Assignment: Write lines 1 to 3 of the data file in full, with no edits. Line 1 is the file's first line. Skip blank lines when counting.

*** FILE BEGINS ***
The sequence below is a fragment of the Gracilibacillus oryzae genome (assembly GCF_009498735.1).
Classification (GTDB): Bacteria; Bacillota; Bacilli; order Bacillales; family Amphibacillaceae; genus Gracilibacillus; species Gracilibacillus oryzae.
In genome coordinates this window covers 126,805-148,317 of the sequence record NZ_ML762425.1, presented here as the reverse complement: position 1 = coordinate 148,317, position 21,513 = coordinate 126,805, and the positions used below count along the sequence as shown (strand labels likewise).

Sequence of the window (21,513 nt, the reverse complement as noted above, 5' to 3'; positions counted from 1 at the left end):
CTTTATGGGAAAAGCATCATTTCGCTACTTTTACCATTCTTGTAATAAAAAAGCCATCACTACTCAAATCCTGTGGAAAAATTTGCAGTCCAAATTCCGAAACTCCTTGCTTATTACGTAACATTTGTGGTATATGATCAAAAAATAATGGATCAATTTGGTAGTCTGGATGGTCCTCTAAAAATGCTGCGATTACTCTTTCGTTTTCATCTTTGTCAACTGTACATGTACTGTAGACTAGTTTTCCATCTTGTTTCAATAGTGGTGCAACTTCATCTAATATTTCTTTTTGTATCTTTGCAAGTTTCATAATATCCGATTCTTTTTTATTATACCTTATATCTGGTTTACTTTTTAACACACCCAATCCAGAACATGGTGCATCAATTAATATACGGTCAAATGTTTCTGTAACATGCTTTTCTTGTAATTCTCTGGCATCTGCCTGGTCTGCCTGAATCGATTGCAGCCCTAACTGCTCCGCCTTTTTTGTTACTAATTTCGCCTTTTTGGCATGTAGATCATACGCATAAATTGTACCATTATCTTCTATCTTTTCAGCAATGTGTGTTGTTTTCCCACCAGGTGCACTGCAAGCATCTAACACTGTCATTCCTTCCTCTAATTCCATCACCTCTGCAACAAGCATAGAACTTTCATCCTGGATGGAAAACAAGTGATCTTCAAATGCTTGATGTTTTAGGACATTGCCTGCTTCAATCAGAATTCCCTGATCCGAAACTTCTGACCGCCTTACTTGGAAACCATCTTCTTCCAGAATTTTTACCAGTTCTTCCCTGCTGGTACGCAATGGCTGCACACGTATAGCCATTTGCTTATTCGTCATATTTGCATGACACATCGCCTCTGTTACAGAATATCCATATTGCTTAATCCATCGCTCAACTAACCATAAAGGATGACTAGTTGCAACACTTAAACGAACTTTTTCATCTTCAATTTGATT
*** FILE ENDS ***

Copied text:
The sequence below is a fragment of the Gracilibacillus oryzae genome (assembly GCF_009498735.1).
Classification (GTDB): Bacteria; Bacillota; Bacilli; order Bacillales; family Amphibacillaceae; genus Gracilibacillus; species Gracilibacillus oryzae.
In genome coordinates this window covers 126,805-148,317 of the sequence record NZ_ML762425.1, presented here as the reverse complement: position 1 = coordinate 148,317, position 21,513 = coordinate 126,805, and the positions used below count along the sequence as shown (strand labels likewise).